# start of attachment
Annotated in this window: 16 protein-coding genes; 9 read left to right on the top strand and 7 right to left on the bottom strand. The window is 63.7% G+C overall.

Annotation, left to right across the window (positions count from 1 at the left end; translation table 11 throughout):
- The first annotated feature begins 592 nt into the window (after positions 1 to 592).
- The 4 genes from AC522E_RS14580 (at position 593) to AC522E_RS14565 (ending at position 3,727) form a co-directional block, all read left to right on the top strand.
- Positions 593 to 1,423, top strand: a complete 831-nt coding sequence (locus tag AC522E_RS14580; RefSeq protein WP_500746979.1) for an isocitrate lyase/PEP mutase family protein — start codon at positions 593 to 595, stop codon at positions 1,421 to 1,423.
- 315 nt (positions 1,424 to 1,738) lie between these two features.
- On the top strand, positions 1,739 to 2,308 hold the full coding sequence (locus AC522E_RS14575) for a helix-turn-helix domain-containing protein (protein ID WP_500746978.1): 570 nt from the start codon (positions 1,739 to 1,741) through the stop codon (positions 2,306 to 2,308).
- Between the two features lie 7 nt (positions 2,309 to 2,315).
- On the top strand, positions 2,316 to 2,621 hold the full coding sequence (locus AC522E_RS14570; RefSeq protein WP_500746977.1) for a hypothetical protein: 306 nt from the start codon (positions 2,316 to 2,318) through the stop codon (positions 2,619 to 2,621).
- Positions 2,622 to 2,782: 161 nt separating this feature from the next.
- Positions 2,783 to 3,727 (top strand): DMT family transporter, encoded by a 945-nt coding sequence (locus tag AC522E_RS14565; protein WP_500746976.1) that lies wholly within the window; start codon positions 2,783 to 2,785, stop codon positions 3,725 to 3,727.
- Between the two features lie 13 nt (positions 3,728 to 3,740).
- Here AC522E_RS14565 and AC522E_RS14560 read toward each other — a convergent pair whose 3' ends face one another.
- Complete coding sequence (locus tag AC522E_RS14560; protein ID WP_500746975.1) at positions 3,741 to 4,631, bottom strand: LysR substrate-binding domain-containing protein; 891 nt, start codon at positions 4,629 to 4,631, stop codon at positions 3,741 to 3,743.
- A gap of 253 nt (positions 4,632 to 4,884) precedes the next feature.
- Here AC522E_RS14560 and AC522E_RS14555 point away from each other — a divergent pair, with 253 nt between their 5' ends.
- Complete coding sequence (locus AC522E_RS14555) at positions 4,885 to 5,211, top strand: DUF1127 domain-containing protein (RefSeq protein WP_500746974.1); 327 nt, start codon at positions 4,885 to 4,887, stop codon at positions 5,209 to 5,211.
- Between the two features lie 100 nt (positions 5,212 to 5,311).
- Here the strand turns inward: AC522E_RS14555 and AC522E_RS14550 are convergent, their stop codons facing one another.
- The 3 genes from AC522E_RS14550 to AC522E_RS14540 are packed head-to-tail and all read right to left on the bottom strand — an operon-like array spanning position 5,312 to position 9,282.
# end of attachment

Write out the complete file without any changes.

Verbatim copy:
Annotated in this window: 16 protein-coding genes; 9 read left to right on the top strand and 7 right to left on the bottom strand. The window is 63.7% G+C overall.

Annotation, left to right across the window (positions count from 1 at the left end; translation table 11 throughout):
- The first annotated feature begins 592 nt into the window (after positions 1 to 592).
- The 4 genes from AC522E_RS14580 (at position 593) to AC522E_RS14565 (ending at position 3,727) form a co-directional block, all read left to right on the top strand.
- Positions 593 to 1,423, top strand: a complete 831-nt coding sequence (locus tag AC522E_RS14580; RefSeq protein WP_500746979.1) for an isocitrate lyase/PEP mutase family protein — start codon at positions 593 to 595, stop codon at positions 1,421 to 1,423.
- 315 nt (positions 1,424 to 1,738) lie between these two features.
- On the top strand, positions 1,739 to 2,308 hold the full coding sequence (locus AC522E_RS14575) for a helix-turn-helix domain-containing protein (protein ID WP_500746978.1): 570 nt from the start codon (positions 1,739 to 1,741) through the stop codon (positions 2,306 to 2,308).
- Between the two features lie 7 nt (positions 2,309 to 2,315).
- On the top strand, positions 2,316 to 2,621 hold the full coding sequence (locus AC522E_RS14570; RefSeq protein WP_500746977.1) for a hypothetical protein: 306 nt from the start codon (positions 2,316 to 2,318) through the stop codon (positions 2,619 to 2,621).
- Positions 2,622 to 2,782: 161 nt separating this feature from the next.
- Positions 2,783 to 3,727 (top strand): DMT family transporter, encoded by a 945-nt coding sequence (locus tag AC522E_RS14565; protein WP_500746976.1) that lies wholly within the window; start codon positions 2,783 to 2,785, stop codon positions 3,725 to 3,727.
- Between the two features lie 13 nt (positions 3,728 to 3,740).
- Here AC522E_RS14565 and AC522E_RS14560 read toward each other — a convergent pair whose 3' ends face one another.
- Complete coding sequence (locus tag AC522E_RS14560; protein ID WP_500746975.1) at positions 3,741 to 4,631, bottom strand: LysR substrate-binding domain-containing protein; 891 nt, start codon at positions 4,629 to 4,631, stop codon at positions 3,741 to 3,743.
- A gap of 253 nt (positions 4,632 to 4,884) precedes the next feature.
- Here AC522E_RS14560 and AC522E_RS14555 point away from each other — a divergent pair, with 253 nt between their 5' ends.
- Complete coding sequence (locus AC522E_RS14555) at positions 4,885 to 5,211, top strand: DUF1127 domain-containing protein (RefSeq protein WP_500746974.1); 327 nt, start codon at positions 4,885 to 4,887, stop codon at positions 5,209 to 5,211.
- Between the two features lie 100 nt (positions 5,212 to 5,311).
- Here the strand turns inward: AC522E_RS14555 and AC522E_RS14550 are convergent, their stop codons facing one another.
- The 3 genes from AC522E_RS14550 to AC522E_RS14540 are packed head-to-tail and all read right to left on the bottom strand — an operon-like array spanning position 5,312 to position 9,282.